The idea of the U.S. defaulting on its debt can be scary. Unfortunately, if it does occur it may significantly impact your personal finances. Here are ten money mistakes experts warn you to avoid in the event that the U.S. does default on its debt.
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Avoid Large Purchases on a Credit Card
If there is a debt default, it will have drastic results on interest rates. “The risks engendered by the default would cause interest rates to skyrocket, including those on the financial instruments that households and businesses use—Treasury bonds, mortgages, and credit card interest rates,” said the Biden White House in a statement.
Adding to your indebtedness could result in additional burdensome interest on your debt.
“Fight your worst instinct to act on the news,” says Teresa Ghilarducci, retirement security expert at The New School. Panic is understandable when circumstances beyond our control impact our money. This fear can lead to emotional decisions.
If there is a debt default, it’s best to not give into financial anxiety. Instead, calmly look at your finances and make measured decisions.
Avoid Buying a Car
Borrowing costs will likely increase across the board in the event of a debt default. This includes auto loans. If you’re in the market, you may want to decide if you can wait.
At the very least, use this as a time to shop around and compare lenders to find the best rate.
Avoid Raiding Your 401(k)
Withdrawing your funds from a 401(k) is an understandable reaction to financial hardship. Unfortunately, removing funds from your 401(k) can cause problems.
You will likely incur a significant tax hit. You may also sacrifice matching funds from your employer. That’s not to mention hindering your retirement savings.
Don’t Stop Investing
“The best way for investors to achieve their own success is by focusing on the things that they can control: saving regularly, keeping costs and taxes from eating away at your nest egg and knowing what you need to meet your goal.” says Joel Dickson, the global head of advice methodology at Vanguard.
Investing in the stock market is a long-term game. Don’t let a short-term blip throw you off course.
Not Having a Plan For Your Money
Not having a plan for your money leaves you aimless. “And that’s where we talk about the importance [of] preparing for the unexpected,” says Dickson.
Now is a perfect time to look at your finances and reanalyze your goals. If you need to create a budget, do that to help you see where every dollar is going.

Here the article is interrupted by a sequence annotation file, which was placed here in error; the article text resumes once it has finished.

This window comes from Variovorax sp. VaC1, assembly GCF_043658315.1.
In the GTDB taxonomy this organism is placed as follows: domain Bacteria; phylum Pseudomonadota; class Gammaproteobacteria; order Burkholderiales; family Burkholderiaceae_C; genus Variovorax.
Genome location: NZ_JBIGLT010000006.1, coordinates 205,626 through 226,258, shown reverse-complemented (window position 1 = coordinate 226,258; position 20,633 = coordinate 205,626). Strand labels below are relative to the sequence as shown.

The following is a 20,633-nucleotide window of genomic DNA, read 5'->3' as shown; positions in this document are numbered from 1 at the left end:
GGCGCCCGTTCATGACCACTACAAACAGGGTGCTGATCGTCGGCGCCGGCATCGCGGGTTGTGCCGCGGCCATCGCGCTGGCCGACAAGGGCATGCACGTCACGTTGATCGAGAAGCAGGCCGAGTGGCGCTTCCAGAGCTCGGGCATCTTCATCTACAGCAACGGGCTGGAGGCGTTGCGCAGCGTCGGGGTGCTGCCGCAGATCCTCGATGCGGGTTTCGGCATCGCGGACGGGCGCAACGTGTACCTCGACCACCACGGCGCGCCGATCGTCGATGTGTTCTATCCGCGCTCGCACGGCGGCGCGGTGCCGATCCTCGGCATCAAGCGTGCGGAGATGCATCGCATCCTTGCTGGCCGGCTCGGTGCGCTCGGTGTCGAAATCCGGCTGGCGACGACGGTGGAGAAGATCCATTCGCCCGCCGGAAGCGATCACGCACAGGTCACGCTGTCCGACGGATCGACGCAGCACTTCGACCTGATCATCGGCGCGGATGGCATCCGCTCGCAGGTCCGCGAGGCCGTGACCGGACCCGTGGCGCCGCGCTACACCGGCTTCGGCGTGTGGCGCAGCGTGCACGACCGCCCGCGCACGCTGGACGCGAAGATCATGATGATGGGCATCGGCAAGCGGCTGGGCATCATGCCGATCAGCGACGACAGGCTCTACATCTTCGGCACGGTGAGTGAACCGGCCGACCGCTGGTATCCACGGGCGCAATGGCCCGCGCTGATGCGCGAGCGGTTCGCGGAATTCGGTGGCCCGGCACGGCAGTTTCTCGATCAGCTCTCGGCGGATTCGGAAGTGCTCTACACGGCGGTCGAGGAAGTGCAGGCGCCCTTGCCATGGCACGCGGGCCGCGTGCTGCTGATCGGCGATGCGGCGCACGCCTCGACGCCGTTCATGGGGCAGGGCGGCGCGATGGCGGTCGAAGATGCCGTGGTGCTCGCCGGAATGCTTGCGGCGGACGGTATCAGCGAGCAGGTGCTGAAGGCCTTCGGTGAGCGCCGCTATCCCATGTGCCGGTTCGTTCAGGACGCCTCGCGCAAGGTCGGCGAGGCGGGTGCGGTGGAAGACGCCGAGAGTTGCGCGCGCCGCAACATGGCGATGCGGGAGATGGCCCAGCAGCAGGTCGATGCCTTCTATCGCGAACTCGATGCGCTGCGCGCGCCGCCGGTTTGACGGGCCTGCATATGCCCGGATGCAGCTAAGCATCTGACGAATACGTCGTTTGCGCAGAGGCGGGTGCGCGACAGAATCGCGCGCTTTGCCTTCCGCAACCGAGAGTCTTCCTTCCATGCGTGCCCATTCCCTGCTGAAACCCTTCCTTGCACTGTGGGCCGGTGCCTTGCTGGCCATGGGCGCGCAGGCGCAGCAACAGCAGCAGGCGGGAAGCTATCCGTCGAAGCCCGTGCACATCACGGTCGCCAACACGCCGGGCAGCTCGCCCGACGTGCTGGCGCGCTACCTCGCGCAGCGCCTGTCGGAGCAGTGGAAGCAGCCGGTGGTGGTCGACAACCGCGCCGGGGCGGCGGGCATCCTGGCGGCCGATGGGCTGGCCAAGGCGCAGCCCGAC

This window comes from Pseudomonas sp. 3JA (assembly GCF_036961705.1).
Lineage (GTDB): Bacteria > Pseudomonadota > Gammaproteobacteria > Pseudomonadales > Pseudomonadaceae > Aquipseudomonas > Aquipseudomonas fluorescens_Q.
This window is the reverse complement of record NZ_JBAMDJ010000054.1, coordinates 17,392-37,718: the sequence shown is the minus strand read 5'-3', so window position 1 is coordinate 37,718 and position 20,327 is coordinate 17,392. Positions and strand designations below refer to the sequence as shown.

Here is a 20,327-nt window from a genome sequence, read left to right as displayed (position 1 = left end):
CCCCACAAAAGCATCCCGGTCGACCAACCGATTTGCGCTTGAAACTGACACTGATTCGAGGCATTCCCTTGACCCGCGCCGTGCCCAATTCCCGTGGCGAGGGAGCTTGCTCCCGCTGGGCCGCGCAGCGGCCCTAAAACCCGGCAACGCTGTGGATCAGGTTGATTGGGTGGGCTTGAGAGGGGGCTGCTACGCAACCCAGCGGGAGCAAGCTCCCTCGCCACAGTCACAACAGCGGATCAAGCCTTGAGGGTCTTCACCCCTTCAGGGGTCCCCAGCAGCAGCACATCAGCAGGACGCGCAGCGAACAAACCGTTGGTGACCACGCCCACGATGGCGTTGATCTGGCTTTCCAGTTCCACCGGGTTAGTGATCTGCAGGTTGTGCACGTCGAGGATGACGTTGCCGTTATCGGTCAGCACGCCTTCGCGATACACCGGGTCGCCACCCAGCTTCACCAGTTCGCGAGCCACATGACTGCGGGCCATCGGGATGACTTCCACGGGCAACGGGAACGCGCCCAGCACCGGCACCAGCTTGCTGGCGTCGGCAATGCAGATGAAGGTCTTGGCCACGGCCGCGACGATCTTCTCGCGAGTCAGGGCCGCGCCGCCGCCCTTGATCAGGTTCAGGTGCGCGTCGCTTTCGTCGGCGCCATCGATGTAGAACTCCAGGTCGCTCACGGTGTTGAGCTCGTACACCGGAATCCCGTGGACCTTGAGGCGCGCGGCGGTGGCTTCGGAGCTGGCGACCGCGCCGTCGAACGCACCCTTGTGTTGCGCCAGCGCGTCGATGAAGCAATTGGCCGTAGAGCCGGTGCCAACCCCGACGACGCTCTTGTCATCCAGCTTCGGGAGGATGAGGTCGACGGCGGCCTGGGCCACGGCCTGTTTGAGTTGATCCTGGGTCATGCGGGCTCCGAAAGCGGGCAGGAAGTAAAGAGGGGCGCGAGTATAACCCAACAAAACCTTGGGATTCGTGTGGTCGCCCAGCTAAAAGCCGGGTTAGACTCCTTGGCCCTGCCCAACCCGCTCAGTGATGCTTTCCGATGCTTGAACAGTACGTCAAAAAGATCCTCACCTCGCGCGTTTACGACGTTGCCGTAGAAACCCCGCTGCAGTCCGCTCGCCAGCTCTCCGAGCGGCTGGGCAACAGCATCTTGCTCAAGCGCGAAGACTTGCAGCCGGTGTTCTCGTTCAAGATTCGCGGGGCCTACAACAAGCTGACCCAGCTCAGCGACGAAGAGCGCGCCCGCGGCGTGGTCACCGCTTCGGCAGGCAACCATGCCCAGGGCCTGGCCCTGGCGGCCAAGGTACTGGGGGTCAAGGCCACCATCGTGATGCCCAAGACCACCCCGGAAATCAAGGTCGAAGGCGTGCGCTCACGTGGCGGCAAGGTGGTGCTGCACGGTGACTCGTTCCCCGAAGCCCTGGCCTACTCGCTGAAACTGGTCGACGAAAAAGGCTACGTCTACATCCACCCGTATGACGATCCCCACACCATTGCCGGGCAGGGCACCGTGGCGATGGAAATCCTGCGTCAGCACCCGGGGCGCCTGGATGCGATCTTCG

Not Supplementing Your Income
A default will result in a delay of paychecks for some individuals. Others may see their hours cut back at work. If this impacts you, look for ways to make money on the side to supplement lost income.
Pausing Your Retirement Contributions
“Be fearful when others are greedy and greedy when others are greedy,” is a well-known quote from the Oracle of Omaha, Warren Buffet. The saying holds true now.
Many people are fearful. Don’t let that fear hold you back. Historically, the stock market performs well after minor blips of tumult.
Don’t Delay Paying off Debt
“We’re advising people to prepare for a potential default as you would for an impending recession,” says Anna Helhoski of NerdWallet. One way to prepare for times like these is to eradicate debt.
Interest rates are likely to go up in the case of a debt default. Don’t delay paying off debt as higher interest rates will likely only make it more difficult.
Don’t Stop Saving Money
“Any default still doesn’t change the fact that the Federal Deposit Insurance Corporation (FDIC) ensures deposits up to $250,000 per depositor, per account,” says Urooj Khan, professor at Texas’ McCombs School of Business.
Your money is still available to you, regardless of whether there’s a default. Continue saving and growing your emergency fund as it will help you in the long-term.
Needless Expenses to Avoid if You Can’t Make Ends Meet
Living paycheck to paycheck makes debt payoff difficult to accomplish. By cutting a few needless expenses you can free up cash to throw at your debt. Who knows, you may not even miss it.
35 Proven Ways to Save Money Every Month
Many people believe it’s impossible to save money. Or, they think saving $20 or $30 a month won’t amount to anything. Both are incorrect. There are many simple money-saving tricks that can amount to significant savings. You just have to start one, then another, to increase your savings.
101 Ways to Make Money on the Side
Earning extra money is a fantastic way to make ends meet. But which opportunities will help you the most? There are plenty of ways to make money on the side. Find one that works for you and pocket the cash.
I’m John Schmoll, a former stockbroker, MBA-grad, published finance writer, and founder of Frugal Rules.
As a veteran of the financial services industry, I’ve worked as a mutual fund administrator, banker, and stockbroker and was Series 7 and 63-licensed, but I left all that behind in 2012 to help people learn how to manage their money.
My goal is to help you gain the knowledge you need to become financially independent with personally-tested financial tools and money-saving solutions.